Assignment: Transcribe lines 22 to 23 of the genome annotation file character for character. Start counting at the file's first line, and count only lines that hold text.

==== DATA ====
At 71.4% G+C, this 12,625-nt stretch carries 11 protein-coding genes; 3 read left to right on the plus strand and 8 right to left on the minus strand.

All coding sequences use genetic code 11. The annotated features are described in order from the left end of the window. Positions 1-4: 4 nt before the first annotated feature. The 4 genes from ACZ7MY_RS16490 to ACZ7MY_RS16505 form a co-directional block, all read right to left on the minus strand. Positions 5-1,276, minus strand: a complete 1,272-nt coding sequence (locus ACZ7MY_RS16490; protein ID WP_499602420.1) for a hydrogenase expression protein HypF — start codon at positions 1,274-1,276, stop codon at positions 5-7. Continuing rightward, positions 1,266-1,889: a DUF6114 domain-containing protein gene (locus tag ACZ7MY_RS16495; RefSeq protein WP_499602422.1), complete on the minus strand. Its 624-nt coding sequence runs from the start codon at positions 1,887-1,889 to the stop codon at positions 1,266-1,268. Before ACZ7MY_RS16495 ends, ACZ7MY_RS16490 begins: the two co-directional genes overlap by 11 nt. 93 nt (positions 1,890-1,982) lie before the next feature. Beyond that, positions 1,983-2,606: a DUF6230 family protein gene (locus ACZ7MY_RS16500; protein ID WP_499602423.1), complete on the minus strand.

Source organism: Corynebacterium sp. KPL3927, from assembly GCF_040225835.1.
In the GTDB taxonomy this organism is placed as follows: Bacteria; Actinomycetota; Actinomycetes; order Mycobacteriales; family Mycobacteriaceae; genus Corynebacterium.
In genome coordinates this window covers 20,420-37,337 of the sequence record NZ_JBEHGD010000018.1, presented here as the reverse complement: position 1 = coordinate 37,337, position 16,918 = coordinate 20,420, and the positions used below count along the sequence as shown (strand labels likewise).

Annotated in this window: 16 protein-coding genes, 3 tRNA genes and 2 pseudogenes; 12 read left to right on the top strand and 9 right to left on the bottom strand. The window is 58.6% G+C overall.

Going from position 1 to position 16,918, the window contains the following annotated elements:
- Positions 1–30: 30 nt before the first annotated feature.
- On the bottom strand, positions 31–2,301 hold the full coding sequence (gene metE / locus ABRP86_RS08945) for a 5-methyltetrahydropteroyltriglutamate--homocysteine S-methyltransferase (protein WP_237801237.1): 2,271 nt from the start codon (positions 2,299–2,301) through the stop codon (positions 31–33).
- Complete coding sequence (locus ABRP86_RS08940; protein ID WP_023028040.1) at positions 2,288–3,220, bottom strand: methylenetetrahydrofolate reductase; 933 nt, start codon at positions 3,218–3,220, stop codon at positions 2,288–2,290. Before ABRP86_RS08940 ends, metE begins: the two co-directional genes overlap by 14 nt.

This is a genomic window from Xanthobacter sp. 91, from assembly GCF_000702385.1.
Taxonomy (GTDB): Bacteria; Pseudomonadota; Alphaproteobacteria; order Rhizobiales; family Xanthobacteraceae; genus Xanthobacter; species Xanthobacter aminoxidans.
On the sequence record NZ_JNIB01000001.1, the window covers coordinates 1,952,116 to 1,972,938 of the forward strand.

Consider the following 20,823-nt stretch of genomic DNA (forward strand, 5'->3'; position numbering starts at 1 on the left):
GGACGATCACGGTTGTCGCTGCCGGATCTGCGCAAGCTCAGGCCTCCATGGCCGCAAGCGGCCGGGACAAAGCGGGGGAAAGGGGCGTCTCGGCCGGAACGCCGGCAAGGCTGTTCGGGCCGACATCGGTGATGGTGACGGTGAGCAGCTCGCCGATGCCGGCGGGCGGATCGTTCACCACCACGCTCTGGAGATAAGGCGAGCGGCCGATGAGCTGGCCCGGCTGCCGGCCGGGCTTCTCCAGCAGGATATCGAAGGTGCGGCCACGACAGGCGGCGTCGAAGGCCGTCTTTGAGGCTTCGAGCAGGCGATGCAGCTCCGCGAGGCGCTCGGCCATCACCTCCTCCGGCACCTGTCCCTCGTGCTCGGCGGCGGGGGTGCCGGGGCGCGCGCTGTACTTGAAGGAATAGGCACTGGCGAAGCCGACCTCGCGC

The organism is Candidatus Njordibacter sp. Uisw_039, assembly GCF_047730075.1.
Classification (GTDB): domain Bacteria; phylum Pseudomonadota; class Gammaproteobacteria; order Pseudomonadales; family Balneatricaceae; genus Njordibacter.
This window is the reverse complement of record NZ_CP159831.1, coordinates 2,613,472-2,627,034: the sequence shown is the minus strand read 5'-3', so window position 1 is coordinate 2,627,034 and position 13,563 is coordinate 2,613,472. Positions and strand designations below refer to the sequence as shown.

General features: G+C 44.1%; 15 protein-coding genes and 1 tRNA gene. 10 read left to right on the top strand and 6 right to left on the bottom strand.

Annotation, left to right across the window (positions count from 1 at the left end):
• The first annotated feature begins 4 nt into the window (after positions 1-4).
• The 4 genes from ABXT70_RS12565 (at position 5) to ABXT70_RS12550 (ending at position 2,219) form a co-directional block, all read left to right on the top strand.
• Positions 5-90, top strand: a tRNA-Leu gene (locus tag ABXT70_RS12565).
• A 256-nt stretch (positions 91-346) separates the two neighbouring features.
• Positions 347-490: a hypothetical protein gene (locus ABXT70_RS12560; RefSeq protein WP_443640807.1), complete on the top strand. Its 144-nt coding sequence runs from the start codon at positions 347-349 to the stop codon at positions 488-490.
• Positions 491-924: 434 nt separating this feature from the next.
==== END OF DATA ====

• The 4 genes from ABXT70_RS12565 (at position 5) to ABXT70_RS12550 (ending at position 2,219) form a co-directional block, all read left to right on the top strand.
• Positions 5-90, top strand: a tRNA-Leu gene (locus tag ABXT70_RS12565).